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Publication numberUS5590412 A
Publication typeGrant
Application numberUS 08/342,220
Publication dateDec 31, 1996
Filing dateNov 18, 1994
Priority dateNov 19, 1993
Fee statusLapsed
Publication number08342220, 342220, US 5590412 A, US 5590412A, US-A-5590412, US5590412 A, US5590412A
InventorsTetsuro Sawai, Hisanori Uda, Toshikazu Hirai, Toshikazu Imaoka, Yasoo Harada, Keiichi Honda, Masao Nishida
Original AssigneeSanyo Electric Co., Ltd.
Export CitationBiBTeX, EndNote, RefMan
External Links: USPTO, USPTO Assignment, Espacenet
Communication apparatus using common amplifier for transmission and reception
US 5590412 A
Abstract
A communication apparatus for use in a portable telephone is disclosed which has a transmit-receive common amplifier for amplifying a transmitted signal or received signal, and a mixer for frequency-mixing the transmitted signal or the received signal with a local oscillator output, wherein connection between the mixer and an input side of the amplifier and connection between the mixer and an output side of the amplifier are made by means of respective signal-path selector switches. During reception, a deep bias is applied to an FET of the transmit-receive common amplifier to reduce current consumption, and during transmission, a shallow bias is applied to the FET of the transmit-receive common amplifier for increased output.
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Claims(19)
What is claimed is:
1. A communication apparatus, comprising:
a transmit-receive common amplifier for amplifying a transmitted signal or a received signal;
a transmit-receive common mixer for frequency-mixing the transmitted signal or the received signal with a local oscillator output signal;
a first switch, connected to an input side of said transmit-receive common amplifier, to said mixer and to an input side of a receiving system circuit, for switching path connection between a transmission path and a reception path;
a second switch, connected to an output side of said transmit-receive common amplifier, to said mixer and to an output side of a transmitting system circuit, for switching path connection between the transmission path and the reception path;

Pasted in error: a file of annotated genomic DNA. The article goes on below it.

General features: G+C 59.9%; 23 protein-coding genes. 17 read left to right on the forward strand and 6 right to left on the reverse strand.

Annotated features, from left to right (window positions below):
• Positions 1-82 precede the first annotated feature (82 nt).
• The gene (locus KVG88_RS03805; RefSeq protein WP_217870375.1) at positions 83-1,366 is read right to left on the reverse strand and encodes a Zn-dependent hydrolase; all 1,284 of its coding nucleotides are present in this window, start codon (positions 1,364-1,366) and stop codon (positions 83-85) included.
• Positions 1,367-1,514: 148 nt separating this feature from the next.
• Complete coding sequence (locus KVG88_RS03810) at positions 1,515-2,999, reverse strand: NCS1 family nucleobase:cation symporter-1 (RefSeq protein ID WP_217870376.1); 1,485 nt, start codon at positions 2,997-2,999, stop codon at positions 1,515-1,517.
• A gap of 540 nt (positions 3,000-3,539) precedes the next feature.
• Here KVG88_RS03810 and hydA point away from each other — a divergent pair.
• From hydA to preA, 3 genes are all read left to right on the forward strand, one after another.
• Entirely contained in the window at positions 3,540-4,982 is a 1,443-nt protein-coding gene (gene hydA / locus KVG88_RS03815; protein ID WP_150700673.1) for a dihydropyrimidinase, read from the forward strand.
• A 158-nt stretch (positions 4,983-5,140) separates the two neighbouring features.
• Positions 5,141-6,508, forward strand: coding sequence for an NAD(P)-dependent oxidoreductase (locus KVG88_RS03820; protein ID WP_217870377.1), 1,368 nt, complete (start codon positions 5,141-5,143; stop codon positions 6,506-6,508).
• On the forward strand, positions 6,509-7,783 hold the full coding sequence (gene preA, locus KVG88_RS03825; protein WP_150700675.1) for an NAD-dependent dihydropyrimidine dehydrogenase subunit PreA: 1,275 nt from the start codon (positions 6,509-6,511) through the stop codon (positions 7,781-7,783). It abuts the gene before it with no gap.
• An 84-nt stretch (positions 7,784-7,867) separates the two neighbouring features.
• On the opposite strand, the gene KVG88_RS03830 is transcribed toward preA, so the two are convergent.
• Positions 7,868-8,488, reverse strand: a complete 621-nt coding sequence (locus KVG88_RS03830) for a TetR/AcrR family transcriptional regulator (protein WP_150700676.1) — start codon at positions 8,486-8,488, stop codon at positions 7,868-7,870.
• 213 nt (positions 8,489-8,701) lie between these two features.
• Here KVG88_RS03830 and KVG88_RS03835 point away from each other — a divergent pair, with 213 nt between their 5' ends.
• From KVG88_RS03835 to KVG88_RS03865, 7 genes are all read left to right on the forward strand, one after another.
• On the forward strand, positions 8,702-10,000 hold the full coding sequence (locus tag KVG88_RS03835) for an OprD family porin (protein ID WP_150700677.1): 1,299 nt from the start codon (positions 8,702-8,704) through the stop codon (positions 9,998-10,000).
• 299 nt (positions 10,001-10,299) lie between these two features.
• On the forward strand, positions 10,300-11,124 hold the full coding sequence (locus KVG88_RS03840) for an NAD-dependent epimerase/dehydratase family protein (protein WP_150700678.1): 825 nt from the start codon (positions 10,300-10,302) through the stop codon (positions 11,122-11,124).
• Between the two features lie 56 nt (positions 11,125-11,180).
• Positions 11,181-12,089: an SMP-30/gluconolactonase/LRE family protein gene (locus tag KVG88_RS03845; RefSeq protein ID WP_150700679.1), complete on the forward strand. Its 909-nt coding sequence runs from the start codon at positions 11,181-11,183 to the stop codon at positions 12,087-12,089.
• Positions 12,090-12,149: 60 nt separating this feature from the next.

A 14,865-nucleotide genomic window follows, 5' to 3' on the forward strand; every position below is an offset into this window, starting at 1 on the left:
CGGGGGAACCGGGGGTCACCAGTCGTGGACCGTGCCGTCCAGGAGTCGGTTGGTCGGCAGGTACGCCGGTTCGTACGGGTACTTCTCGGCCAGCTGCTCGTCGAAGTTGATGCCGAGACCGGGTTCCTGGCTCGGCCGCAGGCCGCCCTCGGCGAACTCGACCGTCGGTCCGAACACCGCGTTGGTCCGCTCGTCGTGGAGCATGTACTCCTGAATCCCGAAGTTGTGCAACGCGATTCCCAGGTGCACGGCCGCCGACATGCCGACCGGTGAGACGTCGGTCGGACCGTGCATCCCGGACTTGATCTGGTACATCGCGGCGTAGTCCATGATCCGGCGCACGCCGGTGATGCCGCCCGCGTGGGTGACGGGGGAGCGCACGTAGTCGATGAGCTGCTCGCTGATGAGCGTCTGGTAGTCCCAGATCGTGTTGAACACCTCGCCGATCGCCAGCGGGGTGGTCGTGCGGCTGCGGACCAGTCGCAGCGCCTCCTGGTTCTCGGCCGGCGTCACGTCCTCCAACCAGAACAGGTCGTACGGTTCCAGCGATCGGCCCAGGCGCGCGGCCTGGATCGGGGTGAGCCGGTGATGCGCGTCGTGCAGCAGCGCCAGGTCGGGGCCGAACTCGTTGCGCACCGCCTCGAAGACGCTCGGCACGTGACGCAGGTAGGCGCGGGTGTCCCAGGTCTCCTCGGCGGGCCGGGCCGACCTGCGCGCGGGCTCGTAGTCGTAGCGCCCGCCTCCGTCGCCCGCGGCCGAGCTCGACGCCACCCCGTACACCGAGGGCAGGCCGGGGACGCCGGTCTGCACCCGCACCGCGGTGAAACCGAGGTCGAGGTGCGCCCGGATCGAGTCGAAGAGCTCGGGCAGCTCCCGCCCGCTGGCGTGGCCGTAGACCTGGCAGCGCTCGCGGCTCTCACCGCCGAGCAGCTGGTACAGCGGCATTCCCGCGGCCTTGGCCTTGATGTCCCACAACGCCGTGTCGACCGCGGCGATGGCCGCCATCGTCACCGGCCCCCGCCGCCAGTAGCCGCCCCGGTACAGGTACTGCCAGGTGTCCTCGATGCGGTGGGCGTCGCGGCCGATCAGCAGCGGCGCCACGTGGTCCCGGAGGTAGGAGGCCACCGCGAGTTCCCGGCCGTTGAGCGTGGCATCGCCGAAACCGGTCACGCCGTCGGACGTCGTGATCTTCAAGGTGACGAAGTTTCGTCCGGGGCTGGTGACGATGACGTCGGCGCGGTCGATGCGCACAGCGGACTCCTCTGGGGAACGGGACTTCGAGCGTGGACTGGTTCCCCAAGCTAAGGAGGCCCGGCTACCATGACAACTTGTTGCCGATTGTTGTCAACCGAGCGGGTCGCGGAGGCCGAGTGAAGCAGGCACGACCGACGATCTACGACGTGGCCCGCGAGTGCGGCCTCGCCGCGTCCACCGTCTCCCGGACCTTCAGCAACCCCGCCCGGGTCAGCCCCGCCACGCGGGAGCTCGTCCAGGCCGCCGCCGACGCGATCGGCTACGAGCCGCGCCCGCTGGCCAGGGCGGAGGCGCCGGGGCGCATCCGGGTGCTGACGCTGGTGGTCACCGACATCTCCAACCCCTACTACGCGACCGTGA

a buffer amplifier disposed on a local oscillation input side of said mixer; and
said transmit-receive common amplifier, said mixer and said buffer amplifier each respectively including an FET as an active element, and a common gate bias being applied to said respective FETs.
2. A communication apparatus according to claim 1, further comprising:
a transmit-receive common filter for attenuating spurious interference from the transmitted signal or the received signal.
3. A communication apparatus according to claim 1, wherein
said transmit-receive common amplifier includes a plurality of field-effect transistors (FETs) as an active element.
4. A communication apparatus according to claim 3, further comprising:
a power supply for applying a deeper gate bias to said FETs during reception than during transmission.
5. A communication apparatus according to claim 1, further comprising:
a power supply for applying a deeper gate bias to said respective FETs during reception than during transmission.
6. A communication apparatus according to claim 1, further comprising:
a transmit-receive common antenna; and
a third switch, connected to said antenna, to the input side of said amplifier and to the output side of said transmit-receive common amplifier, for switching path connection between the transmission path and the reception path.
7. A communication apparatus according to claim 1, wherein
said amplifier comprises:
a first active element for amplification;
a first matching circuit for impedance matching at an input side;
a second matching circuit for impedance matching at an output side; and
a feedback circuit having a feedback resistor and a second active element for feedback, in which the amount of feedback to said first active element is varied according to the bias applied to said first active element.
8. A communication apparatus, comprising:
a transmit-receive common amplifier for amplifying each of a transmitted signal or a received signal;
a transmit-receive common mixer for frequency-mixing the transmitted signal or the received signal with a local oscillator output signal;
a first switch, connected to an input side of said transmit-receive common amplifier, to said mixer and to an input side of a receiving system circuit, for switching path connection between a transmission path and a reception path; and
a second switch, connected to an output side of said transmit-receive common amplifier, to said mixer and to an output side of a transmitting system circuit, for switching path connection between the transmission path and the reception path,
wherein
in transmission, the transmitted signal passed via said second switch is mixed in said mixer with the local oscillator output signal, the transmitted signal after mixing being inputted to said transmit-receive common amplifier via said first switch,